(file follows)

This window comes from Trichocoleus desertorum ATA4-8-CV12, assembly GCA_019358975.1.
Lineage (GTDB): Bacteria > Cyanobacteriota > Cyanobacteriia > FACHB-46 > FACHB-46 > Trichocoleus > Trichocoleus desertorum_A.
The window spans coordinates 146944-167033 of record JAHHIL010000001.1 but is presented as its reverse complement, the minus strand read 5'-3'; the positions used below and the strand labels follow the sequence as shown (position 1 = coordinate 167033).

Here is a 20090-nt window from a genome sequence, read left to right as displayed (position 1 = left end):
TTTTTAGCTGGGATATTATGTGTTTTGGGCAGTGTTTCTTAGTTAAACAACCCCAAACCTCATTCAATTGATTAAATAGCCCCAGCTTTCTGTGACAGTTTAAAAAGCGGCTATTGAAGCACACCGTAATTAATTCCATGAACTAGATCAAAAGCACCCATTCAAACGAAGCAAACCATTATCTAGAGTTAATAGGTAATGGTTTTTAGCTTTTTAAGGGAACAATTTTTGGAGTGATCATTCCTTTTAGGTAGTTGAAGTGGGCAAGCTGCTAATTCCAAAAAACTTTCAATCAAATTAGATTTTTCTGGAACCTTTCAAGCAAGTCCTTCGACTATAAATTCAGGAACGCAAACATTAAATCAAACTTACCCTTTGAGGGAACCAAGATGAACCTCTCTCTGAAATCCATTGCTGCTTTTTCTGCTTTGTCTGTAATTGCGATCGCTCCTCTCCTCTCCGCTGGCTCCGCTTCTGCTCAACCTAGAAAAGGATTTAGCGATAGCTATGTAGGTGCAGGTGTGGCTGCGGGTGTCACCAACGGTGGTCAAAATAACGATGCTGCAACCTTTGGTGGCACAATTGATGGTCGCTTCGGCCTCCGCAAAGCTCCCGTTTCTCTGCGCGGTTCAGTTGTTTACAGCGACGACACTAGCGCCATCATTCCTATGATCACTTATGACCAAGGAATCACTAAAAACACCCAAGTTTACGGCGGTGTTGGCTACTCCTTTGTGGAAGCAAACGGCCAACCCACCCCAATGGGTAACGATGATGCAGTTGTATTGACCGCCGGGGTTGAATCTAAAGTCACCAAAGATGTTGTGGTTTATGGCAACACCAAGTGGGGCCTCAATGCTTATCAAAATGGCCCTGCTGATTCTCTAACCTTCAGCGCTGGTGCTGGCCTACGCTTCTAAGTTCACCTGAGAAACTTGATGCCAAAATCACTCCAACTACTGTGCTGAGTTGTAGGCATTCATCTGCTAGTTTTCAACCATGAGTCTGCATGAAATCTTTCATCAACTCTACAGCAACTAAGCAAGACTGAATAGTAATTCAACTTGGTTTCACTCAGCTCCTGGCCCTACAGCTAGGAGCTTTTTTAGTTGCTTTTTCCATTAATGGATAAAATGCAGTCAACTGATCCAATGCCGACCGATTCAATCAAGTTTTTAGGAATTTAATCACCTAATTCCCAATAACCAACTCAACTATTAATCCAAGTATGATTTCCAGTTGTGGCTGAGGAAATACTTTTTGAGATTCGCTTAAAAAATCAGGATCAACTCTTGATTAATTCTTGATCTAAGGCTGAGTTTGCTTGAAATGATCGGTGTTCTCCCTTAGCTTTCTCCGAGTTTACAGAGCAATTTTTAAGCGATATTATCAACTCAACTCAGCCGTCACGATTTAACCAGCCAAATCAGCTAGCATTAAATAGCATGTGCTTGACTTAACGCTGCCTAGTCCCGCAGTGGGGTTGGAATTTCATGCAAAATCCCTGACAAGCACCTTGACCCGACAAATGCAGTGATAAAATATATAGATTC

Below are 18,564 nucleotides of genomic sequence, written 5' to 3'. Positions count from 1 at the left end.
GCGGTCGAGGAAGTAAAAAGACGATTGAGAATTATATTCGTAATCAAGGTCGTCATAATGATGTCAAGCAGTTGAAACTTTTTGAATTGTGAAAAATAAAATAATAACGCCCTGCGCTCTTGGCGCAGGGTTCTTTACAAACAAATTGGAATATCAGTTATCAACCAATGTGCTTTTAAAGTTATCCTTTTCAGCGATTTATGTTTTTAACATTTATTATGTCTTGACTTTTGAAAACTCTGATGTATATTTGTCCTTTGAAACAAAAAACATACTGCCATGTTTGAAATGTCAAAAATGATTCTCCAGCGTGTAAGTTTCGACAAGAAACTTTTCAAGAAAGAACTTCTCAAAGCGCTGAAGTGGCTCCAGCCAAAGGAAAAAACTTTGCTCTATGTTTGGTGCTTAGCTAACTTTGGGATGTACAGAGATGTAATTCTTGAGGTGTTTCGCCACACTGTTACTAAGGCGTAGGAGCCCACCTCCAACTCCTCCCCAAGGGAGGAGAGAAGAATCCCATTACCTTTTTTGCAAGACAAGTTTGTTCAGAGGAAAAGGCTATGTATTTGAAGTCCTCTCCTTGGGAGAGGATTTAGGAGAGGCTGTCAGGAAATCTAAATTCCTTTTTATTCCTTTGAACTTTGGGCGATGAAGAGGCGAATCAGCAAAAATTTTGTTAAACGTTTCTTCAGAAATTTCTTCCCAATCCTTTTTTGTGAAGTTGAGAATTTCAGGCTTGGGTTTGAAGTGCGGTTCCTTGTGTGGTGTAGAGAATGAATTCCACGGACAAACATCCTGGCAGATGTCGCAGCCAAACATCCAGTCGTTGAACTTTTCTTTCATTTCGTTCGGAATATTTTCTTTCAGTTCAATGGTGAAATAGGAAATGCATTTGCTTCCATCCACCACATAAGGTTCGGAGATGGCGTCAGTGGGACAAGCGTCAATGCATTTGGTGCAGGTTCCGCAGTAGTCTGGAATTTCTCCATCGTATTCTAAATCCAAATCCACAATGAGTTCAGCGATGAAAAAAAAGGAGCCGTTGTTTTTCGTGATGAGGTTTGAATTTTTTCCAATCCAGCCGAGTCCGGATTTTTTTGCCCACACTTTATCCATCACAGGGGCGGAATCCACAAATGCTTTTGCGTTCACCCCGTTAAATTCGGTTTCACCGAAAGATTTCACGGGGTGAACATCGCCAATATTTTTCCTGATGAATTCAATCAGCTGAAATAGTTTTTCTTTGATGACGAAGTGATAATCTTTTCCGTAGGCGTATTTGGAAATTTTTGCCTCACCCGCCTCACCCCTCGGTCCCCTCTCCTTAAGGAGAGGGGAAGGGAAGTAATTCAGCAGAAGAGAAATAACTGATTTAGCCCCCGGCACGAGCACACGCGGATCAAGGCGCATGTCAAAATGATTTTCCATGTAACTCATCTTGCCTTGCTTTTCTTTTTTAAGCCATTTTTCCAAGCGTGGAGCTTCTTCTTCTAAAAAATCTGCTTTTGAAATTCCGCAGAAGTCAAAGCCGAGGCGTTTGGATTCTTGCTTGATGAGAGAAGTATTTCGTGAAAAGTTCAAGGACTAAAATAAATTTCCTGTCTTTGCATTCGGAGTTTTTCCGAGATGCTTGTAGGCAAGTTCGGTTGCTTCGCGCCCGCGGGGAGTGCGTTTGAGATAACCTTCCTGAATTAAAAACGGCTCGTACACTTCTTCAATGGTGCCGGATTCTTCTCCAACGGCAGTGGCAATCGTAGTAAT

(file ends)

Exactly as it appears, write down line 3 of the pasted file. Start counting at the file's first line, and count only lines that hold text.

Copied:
The window spans coordinates 146944-167033 of record JAHHIL010000001.1 but is presented as its reverse complement, the minus strand read 5'-3'; the positions used below and the strand labels follow the sequence as shown (position 1 = coordinate 167033).